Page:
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Having owned both I'd say they are a fair bit different, both have pros/cons. From a scenic perspective they are somewhat close but you still get the caged in feeling with the car.
 

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Discussion Starter #22
Having owned both I'd say they are a fair bit different, both have pros/cons. From a scenic perspective they are somewhat close but you still get the caged in feeling with the car.
This is interesting. I felt that would be the case initially, but after more contemplation, it seems to me that the motorcycle gear such as helmet, etc would in some ways isolate the rider from the outside, similar to an astronaut's suit. That may not be the case with a bicycle or a car.
 

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How's the offroad/ enduro riding scene on the island? I took and motorbike course a few years back and went to get my license, but once I started riding single track trails in the mountains I gave up the idea of road riding. I'm not sure about the island in particular but BC has some of the best single track/ enduro riding in the world. Might be worth a look.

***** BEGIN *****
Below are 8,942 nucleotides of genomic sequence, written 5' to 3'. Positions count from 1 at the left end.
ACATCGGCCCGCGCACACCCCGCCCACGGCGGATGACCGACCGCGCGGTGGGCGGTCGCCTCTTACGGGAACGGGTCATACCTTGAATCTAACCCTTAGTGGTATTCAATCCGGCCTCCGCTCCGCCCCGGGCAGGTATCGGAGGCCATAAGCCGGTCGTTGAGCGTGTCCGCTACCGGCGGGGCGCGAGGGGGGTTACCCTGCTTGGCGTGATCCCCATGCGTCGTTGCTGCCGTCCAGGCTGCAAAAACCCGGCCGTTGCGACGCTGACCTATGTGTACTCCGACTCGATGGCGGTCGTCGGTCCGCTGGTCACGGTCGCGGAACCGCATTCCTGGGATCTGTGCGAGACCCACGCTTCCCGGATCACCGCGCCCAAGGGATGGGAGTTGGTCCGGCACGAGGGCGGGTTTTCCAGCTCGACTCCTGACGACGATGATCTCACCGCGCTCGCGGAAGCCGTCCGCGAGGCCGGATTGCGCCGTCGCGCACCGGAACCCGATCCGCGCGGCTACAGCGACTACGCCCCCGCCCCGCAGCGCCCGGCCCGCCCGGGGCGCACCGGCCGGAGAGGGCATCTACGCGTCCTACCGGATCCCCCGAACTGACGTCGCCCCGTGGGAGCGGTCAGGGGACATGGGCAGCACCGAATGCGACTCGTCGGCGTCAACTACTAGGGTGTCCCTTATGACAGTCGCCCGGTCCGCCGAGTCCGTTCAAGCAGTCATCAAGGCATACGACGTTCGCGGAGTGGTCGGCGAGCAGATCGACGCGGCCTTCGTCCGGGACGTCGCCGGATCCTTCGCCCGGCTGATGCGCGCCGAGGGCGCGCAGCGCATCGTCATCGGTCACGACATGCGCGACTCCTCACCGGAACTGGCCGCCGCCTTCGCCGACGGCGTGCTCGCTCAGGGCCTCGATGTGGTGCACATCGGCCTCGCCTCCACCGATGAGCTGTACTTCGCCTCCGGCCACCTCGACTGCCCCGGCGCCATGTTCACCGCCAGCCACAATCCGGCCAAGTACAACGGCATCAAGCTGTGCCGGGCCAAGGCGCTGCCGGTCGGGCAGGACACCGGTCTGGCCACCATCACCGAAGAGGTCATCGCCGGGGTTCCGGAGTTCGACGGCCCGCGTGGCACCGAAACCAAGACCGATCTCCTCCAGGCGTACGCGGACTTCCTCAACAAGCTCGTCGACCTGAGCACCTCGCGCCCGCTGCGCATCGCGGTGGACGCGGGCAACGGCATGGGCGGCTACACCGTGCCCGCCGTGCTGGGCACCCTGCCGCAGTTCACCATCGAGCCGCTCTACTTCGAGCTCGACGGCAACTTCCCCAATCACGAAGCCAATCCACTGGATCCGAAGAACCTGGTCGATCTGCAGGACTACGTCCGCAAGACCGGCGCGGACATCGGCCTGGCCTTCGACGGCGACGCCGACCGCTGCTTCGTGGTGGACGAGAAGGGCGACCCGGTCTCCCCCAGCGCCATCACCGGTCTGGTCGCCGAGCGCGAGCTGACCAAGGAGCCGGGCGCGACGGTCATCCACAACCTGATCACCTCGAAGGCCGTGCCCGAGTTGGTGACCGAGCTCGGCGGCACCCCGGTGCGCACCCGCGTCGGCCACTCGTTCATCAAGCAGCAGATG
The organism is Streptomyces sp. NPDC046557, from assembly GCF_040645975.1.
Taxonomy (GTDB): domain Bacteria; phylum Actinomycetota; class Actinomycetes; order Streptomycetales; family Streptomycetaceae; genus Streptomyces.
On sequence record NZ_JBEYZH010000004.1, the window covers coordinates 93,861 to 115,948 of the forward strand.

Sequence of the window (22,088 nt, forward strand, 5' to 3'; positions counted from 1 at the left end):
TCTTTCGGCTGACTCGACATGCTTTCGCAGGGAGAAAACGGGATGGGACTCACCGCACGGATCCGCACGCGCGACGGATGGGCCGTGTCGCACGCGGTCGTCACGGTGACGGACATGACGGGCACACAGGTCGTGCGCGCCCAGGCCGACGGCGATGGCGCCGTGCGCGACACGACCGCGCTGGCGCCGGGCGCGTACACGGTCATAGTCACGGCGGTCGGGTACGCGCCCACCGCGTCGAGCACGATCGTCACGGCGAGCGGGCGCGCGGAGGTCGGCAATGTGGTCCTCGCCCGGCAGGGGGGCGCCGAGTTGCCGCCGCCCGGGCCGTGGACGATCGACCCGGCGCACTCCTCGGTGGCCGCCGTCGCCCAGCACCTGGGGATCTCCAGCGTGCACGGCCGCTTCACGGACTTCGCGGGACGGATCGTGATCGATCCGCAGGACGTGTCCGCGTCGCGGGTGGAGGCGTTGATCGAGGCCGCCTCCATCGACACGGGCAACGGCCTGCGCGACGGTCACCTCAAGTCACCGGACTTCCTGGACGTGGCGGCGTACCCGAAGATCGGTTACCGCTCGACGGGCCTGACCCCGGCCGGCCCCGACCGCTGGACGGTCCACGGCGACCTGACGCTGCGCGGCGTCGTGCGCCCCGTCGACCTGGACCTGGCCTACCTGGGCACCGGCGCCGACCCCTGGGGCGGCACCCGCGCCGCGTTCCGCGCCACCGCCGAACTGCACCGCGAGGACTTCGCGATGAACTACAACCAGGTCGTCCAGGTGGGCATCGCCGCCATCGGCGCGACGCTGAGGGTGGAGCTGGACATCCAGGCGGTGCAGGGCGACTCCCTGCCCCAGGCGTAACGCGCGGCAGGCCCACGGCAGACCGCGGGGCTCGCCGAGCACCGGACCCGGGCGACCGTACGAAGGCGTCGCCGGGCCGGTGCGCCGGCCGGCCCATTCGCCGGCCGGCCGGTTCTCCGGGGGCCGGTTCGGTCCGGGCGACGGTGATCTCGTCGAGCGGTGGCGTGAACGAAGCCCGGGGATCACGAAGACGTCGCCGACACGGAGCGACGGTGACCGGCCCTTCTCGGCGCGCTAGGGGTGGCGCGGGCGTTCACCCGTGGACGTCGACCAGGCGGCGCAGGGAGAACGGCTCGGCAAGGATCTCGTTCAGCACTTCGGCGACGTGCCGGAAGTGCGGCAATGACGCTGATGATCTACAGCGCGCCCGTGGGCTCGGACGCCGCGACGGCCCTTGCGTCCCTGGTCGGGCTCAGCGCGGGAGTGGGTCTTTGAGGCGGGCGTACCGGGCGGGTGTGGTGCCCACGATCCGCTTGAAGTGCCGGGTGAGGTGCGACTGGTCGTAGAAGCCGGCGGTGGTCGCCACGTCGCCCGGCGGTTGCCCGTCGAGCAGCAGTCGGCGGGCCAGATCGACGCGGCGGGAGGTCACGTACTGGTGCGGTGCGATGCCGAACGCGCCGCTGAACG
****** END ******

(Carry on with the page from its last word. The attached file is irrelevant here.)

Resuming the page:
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Wearing a motorcycle helmet does remove the "wind in your hair" feeling. However, after a short while the wind (and potential noise) becomes more of an annoyance than just a nice feeling for both car and motorcycle. Also the car tends to have backdraft which pushes your hair forward over your face but there are wind screens for that. If you're travelling at very low speeds it's ok though. There is also the sunburn consideration in the car, many get caught by that. :)

It's difficult to describe the difference and not everyone gets the same thing out of riding a motorcycle. I greatly enjoy the "physics of riding", cruising along twisty lake side cottage road for example ... it's just not the same thing in a car. Most riders I know enjoy the community aspect, meeting other riders on the road and making new friends ... something else you really don't get in a car.
 

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Riding a motorcycle on back roads is like dancing. Driving a car on the same roads is like playing a video game.
That's a good way to put it.

For me a motorbike often puts me into a state of zen. It's like the fine balance of being mentally engaged and relaxed at the same time. I can get that state in a manual car on a race track but it's rare and doesn't last. It's hard to get a car to that edge that engages me that much. I've also experienced this state skiing, for the few mins before I have to stand in line again. I imagine people also find it surfing, fishing, dancing etc